Friday

A Thousand Splendid Suns by Khaled Hossaini



Basic plot

The story is set in Afghanistan and tells a tale of two girls, with lives so different and yet destined to be intertwined. Mariam is a "harami", an illegitimate daughter of a well-off cinema owner in Herat. By birth she is an outcast, though her optimistic nature fails to entrap her in the lowly stature that society had decreed for her. A tragic event sends her to Kabul, where life only gets harder. Laila is a carefree girl of cultured parentage who spends most days with her best friend Tariq. Soon, their playground turns into a war-zone and Laila loses everything only to find strength in someone who has carried more than her fair share of burdens.

What I liked about this book

Undeniably Khaled Hossaini is a great story teller. His depictions of Afghanistan and his characters bring them to life for the reader.

What I disliked about the book

With this book it was not so much of dislike, it was an emotionally trying book to read. It saddened me to read the trials and tribulations that these two women had to endure (even though it was fictional). I found the storyline to be very depressing. Even the tiny pearls of hope scattered across the plot was not enough to take the heaviness of the subject matter at hand. Personally, I preferred The Kite Runner, though tragic in itself, that book had peaks and valleys as opposed to this one which just seems like an endless field of sorrow.

A quote I liked from this book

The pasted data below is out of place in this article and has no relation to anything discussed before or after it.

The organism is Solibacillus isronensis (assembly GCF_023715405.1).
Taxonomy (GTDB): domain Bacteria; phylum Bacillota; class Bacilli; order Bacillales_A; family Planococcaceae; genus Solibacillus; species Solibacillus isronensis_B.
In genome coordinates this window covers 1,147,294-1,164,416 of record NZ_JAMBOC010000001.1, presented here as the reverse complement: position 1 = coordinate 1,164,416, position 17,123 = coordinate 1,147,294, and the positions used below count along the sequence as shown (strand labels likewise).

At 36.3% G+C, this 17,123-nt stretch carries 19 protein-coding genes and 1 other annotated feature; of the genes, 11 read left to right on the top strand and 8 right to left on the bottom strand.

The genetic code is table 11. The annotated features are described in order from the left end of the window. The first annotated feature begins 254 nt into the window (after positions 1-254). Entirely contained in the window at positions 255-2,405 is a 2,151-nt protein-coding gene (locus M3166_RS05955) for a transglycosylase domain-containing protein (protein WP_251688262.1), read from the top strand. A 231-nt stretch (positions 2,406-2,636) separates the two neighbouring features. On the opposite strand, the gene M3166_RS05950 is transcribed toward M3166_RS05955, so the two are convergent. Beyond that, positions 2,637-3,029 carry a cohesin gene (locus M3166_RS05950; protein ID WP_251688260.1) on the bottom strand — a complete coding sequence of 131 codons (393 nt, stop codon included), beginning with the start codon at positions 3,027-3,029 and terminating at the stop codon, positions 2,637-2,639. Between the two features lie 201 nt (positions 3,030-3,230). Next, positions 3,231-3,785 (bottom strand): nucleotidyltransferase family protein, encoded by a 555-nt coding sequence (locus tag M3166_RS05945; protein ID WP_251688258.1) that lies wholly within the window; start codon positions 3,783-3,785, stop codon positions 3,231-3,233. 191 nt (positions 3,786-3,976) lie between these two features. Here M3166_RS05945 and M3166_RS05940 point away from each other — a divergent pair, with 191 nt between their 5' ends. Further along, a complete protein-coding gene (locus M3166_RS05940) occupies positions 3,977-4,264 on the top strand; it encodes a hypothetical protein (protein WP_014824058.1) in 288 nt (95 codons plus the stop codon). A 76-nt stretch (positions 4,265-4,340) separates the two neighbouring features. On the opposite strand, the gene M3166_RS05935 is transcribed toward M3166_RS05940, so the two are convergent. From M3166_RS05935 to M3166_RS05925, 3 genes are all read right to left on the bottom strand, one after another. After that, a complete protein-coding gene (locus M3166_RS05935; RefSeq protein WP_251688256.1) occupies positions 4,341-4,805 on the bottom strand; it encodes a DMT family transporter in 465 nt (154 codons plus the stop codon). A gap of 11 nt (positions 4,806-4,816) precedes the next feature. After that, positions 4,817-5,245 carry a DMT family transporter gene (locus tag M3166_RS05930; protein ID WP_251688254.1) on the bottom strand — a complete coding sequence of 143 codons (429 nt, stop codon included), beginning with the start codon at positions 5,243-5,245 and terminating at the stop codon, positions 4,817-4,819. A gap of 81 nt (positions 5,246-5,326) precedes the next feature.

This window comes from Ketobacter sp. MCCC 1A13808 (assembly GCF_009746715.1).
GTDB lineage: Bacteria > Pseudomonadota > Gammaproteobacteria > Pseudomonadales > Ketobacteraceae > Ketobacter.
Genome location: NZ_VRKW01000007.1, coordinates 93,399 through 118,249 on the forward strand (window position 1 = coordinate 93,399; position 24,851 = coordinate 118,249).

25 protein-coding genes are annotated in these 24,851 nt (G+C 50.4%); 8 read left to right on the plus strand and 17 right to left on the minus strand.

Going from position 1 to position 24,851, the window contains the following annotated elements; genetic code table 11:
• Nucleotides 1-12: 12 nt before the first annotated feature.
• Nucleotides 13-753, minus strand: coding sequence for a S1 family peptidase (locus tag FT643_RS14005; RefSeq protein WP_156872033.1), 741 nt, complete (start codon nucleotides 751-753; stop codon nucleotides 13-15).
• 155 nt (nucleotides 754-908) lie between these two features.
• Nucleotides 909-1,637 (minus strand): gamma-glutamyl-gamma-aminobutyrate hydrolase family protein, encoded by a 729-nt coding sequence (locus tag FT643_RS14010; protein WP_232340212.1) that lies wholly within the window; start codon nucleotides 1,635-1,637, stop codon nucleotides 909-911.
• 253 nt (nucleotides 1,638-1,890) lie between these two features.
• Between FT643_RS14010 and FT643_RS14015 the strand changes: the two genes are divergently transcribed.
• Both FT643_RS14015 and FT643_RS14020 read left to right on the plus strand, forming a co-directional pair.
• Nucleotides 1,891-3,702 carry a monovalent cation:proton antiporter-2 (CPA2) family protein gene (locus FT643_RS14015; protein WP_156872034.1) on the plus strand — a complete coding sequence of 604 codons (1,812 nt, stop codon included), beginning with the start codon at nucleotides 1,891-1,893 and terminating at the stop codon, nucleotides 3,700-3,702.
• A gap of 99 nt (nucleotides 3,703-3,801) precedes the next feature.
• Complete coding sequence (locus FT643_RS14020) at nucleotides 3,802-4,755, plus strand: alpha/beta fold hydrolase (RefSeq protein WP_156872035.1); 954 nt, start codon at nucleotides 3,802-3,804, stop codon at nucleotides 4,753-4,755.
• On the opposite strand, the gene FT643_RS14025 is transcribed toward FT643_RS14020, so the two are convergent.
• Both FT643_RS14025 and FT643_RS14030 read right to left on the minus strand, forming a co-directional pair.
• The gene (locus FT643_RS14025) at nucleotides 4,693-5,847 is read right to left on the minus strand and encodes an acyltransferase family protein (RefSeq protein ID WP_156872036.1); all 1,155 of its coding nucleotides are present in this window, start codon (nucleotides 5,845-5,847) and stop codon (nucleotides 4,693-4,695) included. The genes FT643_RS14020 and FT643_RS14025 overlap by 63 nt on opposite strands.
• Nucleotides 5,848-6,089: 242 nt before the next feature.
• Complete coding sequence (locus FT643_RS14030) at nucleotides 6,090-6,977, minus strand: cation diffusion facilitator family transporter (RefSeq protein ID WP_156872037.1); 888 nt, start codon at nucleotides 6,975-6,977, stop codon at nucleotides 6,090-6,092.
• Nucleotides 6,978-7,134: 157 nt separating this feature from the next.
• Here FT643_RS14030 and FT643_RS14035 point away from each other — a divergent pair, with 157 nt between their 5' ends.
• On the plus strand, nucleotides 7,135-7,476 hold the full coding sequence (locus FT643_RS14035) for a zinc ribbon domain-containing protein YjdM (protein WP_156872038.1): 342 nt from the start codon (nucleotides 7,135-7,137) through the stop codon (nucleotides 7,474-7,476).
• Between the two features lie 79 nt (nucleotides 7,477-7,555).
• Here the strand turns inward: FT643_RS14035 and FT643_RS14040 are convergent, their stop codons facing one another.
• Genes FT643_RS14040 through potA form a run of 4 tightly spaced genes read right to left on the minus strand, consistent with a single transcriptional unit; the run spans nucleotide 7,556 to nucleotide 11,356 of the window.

Like a compass needle that points north, a man's accusing finger always finds a woman

Rating: 4/5
 
This book actually belongs to Siti who has been kind enough to lend me this book as part of her book swap project. Lydia  has also posted a book swap list on her blog. I am delighted that there are book lovers out there who, like me, want to share our passion for reading with others. (My book list is at the Book Club)

 

Wednesday

The Kite Runner by Khaled Hosseini

Basic plot 

Amir is a privileged Pashtun boy always living in the shadows of his impressive father. By his side is his loyal friend Hassan, a poor Hazara boy. Life in 1970s Afghanistan was good, filled with endless summers of climbing trees and winters of kite flying. His childhood was idyllic until the unspeakable happened one grey winter's day in 1975. Ripped by Russian occupation and torn by the Taliban oppression, Amir and his father fled to America to build a new life. Haunted and riddled with guilt, a long-distance phone call from his past catches up with him.

What I liked about this book

I loved this book. The writing is exquisite. The writer manages to evoke not only vivid visions of Afghanistan  and subsequently the contrast with life as an American immigrant, but also a myriad of emotions in the reader. The story is poignant and gripping. Each turn of the page left me wanting more.

What I disliked about this book

Honestly, as a fictional story, it is hard to find fault with the book. My only gripe is the unfortunate depiction of Muslims in an unflattering light. I take comfort in remembering that several bad Muslims are not representative of the beauty of Islam itself.

A quote I liked in this book

When you lie, you steal a man's right to the truth.

Rating: 4.5/5 (actually I would give 5 except for the fact that no book is perfect)

This book actually belongs to Siti who has been kind enough to lend me this book as part of her book swap project. Lydia has also posted a book swap list on her blog. I am delighted that there are book lovers out there who, like me, want to share our passion for reading with others. (My book list is at the Book Club).

Review by: Hidayah